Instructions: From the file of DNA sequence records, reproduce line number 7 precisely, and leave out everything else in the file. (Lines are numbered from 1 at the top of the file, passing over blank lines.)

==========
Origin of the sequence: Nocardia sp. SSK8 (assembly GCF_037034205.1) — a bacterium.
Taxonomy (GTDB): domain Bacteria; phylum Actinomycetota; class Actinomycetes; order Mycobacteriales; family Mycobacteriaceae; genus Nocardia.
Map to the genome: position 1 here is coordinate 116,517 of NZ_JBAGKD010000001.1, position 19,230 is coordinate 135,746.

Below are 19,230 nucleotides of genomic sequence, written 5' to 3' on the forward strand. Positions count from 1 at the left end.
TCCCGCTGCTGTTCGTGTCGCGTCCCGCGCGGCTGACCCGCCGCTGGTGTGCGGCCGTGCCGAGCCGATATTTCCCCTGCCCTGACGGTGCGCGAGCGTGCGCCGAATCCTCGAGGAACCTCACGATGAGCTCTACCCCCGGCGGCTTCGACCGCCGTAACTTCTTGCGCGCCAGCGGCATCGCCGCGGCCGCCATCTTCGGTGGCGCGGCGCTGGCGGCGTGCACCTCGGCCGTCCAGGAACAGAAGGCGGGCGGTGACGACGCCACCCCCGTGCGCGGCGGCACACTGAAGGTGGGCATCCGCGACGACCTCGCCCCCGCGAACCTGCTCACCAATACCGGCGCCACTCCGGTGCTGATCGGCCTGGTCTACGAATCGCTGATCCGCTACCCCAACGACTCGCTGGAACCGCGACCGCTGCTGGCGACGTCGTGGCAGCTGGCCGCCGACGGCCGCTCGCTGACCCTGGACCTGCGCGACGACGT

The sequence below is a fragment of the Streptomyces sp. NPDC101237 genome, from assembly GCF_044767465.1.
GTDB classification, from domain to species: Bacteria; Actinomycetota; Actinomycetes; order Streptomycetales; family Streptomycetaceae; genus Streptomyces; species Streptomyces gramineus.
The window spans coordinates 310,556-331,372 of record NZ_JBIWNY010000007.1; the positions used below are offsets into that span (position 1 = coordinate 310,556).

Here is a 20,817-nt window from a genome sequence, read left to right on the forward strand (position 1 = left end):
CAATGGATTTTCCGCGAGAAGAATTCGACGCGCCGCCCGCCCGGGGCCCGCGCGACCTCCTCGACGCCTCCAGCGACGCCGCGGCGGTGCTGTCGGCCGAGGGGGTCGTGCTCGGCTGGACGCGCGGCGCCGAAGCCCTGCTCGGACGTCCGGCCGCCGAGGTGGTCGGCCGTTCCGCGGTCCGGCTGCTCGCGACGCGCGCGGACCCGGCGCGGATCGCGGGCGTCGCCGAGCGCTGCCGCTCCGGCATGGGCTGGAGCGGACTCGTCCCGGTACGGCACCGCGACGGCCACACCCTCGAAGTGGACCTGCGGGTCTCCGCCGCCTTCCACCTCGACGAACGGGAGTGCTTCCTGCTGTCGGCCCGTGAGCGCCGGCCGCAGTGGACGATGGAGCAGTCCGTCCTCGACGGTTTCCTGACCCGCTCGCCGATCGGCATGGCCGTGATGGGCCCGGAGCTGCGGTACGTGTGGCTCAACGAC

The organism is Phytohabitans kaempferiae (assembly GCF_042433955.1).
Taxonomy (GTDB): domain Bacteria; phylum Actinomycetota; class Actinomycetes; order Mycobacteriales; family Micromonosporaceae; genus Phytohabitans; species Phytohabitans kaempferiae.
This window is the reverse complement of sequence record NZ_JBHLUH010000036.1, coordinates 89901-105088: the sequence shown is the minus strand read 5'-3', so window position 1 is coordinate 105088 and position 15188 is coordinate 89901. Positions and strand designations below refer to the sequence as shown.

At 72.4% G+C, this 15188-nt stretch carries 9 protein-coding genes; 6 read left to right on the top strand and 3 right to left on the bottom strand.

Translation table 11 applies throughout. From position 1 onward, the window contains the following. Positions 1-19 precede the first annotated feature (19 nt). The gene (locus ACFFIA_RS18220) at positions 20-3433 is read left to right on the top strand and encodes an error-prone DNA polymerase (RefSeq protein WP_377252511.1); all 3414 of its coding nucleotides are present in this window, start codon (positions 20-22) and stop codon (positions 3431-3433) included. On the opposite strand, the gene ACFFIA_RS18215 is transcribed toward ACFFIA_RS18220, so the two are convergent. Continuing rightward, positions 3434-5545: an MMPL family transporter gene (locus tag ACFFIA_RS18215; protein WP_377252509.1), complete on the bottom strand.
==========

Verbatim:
GTDB classification, from domain to species: Bacteria; Actinomycetota; Actinomycetes; order Streptomycetales; family Streptomycetaceae; genus Streptomyces; species Streptomyces gramineus.